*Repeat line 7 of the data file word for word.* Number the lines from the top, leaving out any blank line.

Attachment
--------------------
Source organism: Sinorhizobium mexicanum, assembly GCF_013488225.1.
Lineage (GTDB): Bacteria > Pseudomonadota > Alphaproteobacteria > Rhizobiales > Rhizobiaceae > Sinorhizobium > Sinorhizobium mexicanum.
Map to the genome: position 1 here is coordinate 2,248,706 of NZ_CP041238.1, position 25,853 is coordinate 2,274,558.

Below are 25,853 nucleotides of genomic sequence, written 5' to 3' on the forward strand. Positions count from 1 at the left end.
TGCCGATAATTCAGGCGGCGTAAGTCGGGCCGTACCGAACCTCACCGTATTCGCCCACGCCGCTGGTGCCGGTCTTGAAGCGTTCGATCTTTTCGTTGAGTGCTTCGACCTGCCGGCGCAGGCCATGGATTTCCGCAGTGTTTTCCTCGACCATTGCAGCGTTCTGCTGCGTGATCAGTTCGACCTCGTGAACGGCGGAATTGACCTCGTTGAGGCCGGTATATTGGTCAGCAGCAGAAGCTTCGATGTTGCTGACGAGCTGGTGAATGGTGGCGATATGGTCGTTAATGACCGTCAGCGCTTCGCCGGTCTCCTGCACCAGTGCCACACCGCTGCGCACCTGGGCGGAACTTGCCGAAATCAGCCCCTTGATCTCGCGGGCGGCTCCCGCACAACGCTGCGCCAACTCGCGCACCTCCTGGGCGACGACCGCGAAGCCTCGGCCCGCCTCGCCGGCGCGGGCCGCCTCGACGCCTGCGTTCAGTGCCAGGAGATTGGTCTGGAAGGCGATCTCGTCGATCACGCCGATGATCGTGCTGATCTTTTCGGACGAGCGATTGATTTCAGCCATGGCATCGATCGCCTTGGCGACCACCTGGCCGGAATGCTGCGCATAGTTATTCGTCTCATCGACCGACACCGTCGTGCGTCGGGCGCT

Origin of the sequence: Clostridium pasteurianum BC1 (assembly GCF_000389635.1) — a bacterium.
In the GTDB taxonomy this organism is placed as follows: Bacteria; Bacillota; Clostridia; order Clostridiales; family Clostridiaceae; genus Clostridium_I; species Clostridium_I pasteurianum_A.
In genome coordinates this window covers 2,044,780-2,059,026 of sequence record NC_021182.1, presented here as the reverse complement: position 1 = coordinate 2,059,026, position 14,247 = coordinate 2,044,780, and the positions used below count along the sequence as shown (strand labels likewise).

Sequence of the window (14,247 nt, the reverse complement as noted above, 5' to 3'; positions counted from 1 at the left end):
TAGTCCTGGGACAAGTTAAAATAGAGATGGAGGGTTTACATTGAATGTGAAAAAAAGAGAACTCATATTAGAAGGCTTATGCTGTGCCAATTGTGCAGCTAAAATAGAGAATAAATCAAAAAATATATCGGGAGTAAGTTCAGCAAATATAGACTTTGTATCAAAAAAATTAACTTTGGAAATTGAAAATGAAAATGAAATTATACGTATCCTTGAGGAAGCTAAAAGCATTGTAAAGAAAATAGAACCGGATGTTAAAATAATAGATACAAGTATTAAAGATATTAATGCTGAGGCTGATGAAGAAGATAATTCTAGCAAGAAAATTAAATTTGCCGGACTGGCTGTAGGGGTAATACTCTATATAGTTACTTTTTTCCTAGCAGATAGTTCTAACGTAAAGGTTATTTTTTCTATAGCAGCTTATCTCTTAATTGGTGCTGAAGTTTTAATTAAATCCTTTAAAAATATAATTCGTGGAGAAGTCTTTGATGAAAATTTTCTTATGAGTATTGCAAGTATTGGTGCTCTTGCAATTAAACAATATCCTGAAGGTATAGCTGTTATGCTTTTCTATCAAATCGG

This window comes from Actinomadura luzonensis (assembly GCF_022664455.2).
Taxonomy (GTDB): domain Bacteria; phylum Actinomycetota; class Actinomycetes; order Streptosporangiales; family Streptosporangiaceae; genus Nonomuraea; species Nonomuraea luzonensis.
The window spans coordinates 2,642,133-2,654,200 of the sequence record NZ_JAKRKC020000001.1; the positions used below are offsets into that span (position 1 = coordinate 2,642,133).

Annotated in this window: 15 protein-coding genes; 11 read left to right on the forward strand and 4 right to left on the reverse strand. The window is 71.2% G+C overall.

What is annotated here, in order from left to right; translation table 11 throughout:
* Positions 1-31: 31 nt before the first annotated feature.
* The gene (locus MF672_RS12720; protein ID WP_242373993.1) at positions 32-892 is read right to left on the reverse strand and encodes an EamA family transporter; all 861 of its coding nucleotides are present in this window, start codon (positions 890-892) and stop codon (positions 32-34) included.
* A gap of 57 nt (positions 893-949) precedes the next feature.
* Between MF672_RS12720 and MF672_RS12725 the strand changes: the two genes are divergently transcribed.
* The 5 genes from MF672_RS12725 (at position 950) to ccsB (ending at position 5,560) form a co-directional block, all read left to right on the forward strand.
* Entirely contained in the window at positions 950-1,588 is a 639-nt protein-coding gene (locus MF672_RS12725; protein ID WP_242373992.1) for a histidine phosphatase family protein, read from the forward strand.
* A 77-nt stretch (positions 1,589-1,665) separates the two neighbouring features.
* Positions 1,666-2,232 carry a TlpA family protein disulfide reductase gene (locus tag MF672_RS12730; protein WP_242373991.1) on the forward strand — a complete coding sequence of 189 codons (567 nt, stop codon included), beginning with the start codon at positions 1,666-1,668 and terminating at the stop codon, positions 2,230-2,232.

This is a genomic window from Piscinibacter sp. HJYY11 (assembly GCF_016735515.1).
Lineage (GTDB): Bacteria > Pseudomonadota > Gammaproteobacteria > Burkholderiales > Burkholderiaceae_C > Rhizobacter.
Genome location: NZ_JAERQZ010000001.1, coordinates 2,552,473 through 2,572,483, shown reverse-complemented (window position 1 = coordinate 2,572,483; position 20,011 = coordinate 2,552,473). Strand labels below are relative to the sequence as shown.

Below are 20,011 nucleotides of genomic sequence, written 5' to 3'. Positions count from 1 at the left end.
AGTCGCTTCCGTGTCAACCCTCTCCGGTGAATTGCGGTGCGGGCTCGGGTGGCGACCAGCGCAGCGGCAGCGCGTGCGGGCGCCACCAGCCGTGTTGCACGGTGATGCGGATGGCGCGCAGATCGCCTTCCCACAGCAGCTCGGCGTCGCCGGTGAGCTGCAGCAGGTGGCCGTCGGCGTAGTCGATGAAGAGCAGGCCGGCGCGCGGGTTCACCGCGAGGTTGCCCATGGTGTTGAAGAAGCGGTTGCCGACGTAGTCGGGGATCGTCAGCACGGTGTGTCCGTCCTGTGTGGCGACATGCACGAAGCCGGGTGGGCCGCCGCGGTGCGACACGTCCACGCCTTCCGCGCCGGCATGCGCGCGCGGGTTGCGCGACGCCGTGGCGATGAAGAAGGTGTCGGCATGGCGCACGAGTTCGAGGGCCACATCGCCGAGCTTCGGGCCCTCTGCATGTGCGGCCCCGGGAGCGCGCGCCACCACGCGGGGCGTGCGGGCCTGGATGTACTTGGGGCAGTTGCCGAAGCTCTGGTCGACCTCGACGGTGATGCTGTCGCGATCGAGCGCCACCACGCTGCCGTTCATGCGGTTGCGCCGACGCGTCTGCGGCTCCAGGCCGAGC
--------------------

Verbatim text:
In the GTDB taxonomy this organism is placed as follows: Bacteria; Bacillota; Clostridia; order Clostridiales; family Clostridiaceae; genus Clostridium_I; species Clostridium_I pasteurianum_A.